New COVID-19 variant identified in SA – It spreads faster

[They say that it might not be more lethal, but it spreads faster. Jan]

Health Minister Dr Zweli Mkhize on Friday announced that a variant of the SARS-COV-2 Virus (COVID-19) – currently termed the ‘501.V2 Variant’ – has been identified by genomics scientists in South Africa.

Mkhize said a genomics team, led by the Kwazulu-Natal Research Innovation and Sequencing Platform, or KRISP, has sequenced hundreds of samples from across the country since the beginning of the pandemic in March. They noticed that a particular variant has increasingly dominated the findings of the samples collected in the past two months.

In addition, clinicians have been providing anecdotal evidence of a shift in the clinical epidemiological picture- in particular noting that they are seeing a larger proportion of younger patients with no co-morbidities presenting with critical illness. The evidence that has been collated, therefore, strongly suggests that that the current second wave we are experiencing is being driven by this new variant.

Explaining the findings, Professor Salim Abdool Karim said the second wave is showing some early signs that it is spreading faster than the first wave.

“It is still very early but at this stage, the preliminary data suggests that the virus that is now dominating in the second wave is spreading faster than the first wave. It is not clear if the second wave has more or less deaths, in other words, the severity is still very unclear. We would expect it to be a less severe virus, but we do not have clear evidence at this point. We have not seen any red flags looking at our current death information,” he said.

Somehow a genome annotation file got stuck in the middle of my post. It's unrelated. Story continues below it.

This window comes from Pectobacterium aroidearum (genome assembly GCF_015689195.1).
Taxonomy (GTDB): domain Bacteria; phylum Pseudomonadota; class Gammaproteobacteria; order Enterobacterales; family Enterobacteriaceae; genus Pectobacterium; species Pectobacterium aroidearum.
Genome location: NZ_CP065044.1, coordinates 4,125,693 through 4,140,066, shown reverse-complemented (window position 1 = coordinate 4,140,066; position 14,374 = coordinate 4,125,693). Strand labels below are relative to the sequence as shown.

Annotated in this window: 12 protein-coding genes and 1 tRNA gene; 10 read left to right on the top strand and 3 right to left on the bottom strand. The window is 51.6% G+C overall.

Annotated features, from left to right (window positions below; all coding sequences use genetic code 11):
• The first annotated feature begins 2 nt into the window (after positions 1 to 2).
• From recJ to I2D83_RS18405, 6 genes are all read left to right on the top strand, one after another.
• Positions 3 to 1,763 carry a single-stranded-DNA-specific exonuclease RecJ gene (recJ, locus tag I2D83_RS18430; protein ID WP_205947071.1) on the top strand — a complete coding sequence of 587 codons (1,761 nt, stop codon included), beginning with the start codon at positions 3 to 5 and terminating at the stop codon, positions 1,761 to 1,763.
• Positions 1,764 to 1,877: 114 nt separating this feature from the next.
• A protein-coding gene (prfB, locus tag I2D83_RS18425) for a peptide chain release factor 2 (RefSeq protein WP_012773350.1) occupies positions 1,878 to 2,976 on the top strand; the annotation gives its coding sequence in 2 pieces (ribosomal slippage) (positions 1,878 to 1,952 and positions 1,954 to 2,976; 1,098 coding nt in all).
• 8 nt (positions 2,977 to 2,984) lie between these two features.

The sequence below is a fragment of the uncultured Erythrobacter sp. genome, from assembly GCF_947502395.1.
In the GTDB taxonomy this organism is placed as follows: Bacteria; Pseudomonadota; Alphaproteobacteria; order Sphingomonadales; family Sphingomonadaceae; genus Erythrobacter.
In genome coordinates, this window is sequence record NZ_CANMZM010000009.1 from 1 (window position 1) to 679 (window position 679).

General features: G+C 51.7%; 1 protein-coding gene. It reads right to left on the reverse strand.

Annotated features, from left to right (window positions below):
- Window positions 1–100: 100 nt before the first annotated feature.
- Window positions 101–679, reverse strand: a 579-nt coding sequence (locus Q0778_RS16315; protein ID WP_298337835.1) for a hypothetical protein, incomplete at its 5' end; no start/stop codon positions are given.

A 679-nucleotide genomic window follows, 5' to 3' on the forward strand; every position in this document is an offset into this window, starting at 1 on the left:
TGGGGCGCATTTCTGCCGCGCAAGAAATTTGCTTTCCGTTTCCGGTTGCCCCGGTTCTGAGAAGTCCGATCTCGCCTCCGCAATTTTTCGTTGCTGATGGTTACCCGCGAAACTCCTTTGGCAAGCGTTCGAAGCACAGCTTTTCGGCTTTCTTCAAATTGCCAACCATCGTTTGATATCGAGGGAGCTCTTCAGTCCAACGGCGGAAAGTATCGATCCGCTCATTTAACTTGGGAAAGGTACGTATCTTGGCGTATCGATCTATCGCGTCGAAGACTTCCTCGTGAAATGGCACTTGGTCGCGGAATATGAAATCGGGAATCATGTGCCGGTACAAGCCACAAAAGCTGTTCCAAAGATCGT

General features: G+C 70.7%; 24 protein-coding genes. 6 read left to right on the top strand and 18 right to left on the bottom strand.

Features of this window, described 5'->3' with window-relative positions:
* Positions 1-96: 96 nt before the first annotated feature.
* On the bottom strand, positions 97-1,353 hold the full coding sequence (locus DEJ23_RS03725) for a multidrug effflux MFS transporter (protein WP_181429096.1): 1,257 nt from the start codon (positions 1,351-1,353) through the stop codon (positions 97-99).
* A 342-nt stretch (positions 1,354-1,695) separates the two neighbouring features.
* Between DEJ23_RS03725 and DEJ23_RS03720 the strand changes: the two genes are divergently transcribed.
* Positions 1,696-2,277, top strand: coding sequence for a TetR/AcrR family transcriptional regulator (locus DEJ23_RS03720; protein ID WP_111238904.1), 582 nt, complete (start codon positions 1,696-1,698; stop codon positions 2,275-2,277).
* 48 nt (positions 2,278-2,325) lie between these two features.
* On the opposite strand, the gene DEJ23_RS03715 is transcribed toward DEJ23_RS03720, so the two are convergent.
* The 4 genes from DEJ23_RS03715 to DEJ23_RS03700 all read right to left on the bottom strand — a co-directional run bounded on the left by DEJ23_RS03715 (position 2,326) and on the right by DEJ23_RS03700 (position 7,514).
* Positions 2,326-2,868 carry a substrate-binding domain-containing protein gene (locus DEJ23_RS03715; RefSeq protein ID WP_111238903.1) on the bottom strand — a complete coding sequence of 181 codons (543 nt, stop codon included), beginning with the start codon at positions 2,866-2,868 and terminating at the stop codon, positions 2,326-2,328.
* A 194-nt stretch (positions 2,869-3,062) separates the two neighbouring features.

“We had all of these different strains routinely spreading in South Africa during our first wave and subsequently. What became quite different that we did not expect is the rapid way in which this variant has become dominant in South Africa.

This particular virus has three mutations on the receptor-binding domain, which is the actual part of the virus that attaches to the human cell. One of the interpretations of these changes is that it increases the affinity for the ACE2 receptor. The other two mutations possible add some potential antibody escape but the full implications of the combination of the three mutations still need to be understood in more detail.”

Karim said the new variant has increased viral loads in the body.

“When we look at this new variant, the CT score is lower than the other viruses that have been spreading during our first wave. It means that the amount of virus in the swab is higher. A lower score means a higher amount of virus: we refer to that as the viral load. When we do a swab, we are getting a lot more virus in these patients that have the 501.V2 virus,” he said.

“The higher viral load in these swabs may translate to a higher efficiency of transmission. If there’s higher transmissibility, it may translate to a higher R0 (the number of additional people one patient may infect). While the other viruses are still transmitting, this virus is spreading so much faster that when we take swabs it is the dominant variant that we see. This may translate into a second wave that may have many more cases than the first wave.

We do know that it is an unusual variant. It has been reported in other countries, including the UK, Australia and several others. In our country, we are finding between 80 and 90% of the virus is this 501.V2 mutant.”

He said there are still many issues that need to be investigated.

“We don’t know where it came from and we don’t know why it formed. We found the first in Nelson Mandela Bay, but we don’t know if it originated in Nelson Mandela Bay. It is too early to tell if it is more severe.”

Concluding the briefing, Mkhize said that while this mutation is a cause for concern, there is no reason to panic.

“We appeal to all the media and medical and scientific community to focus on the facts and avoid entering into speculation or issue unproven statements and generate panic and disinformation. This research underlines the need for all of us all to loyally adhere to the practice of non-pharmaceutical interventions which work as effectively in any pandemic of this nature including COVID-19 as we have known it and is just as effective to a mutant variant of the same virus,” he said.

“Nothing will beat the rigid implementation of wearing of masks, use of hand sanitizer and washing with soap and distancing. Many countries experienced a second wave that was more severe than first – even where no mutations were reported.